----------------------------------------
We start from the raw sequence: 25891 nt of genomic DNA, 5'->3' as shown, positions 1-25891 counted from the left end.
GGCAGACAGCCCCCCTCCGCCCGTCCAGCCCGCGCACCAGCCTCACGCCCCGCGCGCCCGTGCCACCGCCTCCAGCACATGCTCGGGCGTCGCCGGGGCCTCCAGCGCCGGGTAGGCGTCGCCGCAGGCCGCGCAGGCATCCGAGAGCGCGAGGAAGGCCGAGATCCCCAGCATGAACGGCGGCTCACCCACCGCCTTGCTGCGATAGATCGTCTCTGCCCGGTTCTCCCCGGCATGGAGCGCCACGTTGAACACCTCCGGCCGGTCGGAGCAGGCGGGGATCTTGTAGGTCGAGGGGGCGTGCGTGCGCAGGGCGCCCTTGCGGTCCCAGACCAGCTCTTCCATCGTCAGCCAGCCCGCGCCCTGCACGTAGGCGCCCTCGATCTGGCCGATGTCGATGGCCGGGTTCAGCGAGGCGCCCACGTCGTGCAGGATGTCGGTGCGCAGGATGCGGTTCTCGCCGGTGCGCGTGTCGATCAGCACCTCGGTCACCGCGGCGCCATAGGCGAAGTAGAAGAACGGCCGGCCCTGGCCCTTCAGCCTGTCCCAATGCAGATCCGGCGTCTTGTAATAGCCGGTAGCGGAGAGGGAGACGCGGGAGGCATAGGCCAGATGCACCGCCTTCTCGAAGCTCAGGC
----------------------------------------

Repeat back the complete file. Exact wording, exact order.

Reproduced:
We start from the raw sequence: 25891 nt of genomic DNA, 5'->3' as shown, positions 1-25891 counted from the left end.
GGCAGACAGCCCCCCTCCGCCCGTCCAGCCCGCGCACCAGCCTCACGCCCCGCGCGCCCGTGCCACCGCCTCCAGCACATGCTCGGGCGTCGCCGGGGCCTCCAGCGCCGGGTAGGCGTCGCCGCAGGCCGCGCAGGCATCCGAGAGCGCGAGGAAGGCCGAGATCCCCAGCATGAACGGCGGCTCACCCACCGCCTTGCTGCGATAGATCGTCTCTGCCCGGTTCTCCCCGGCATGGAGCGCCACGTTGAACACCTCCGGCCGGTCGGAGCAGGCGGGGATCTTGTAGGTCGAGGGGGCGTGCGTGCGCAGGGCGCCCTTGCGGTCCCAGACCAGCTCTTCCATCGTCAGCCAGCCCGCGCCCTGCACGTAGGCGCCCTCGATCTGGCCGATGTCGATGGCCGGGTTCAGCGAGGCGCCCACGTCGTGCAGGATGTCGGTGCGCAGGATGCGGTTCTCGCCGGTGCGCGTGTCGATCAGCACCTCGGTCACCGCGGCGCCATAGGCGAAGTAGAAGAACGGCCGGCCCTGGCCCTTCAGCCTGTCCCAATGCAGATCCGGCGTCTTGTAATAGCCGGTAGCGGAGAGGGAGACGCGGGAGGCATAGGCCAGATGCACCGCCTTCTCGAAGCTCAGGC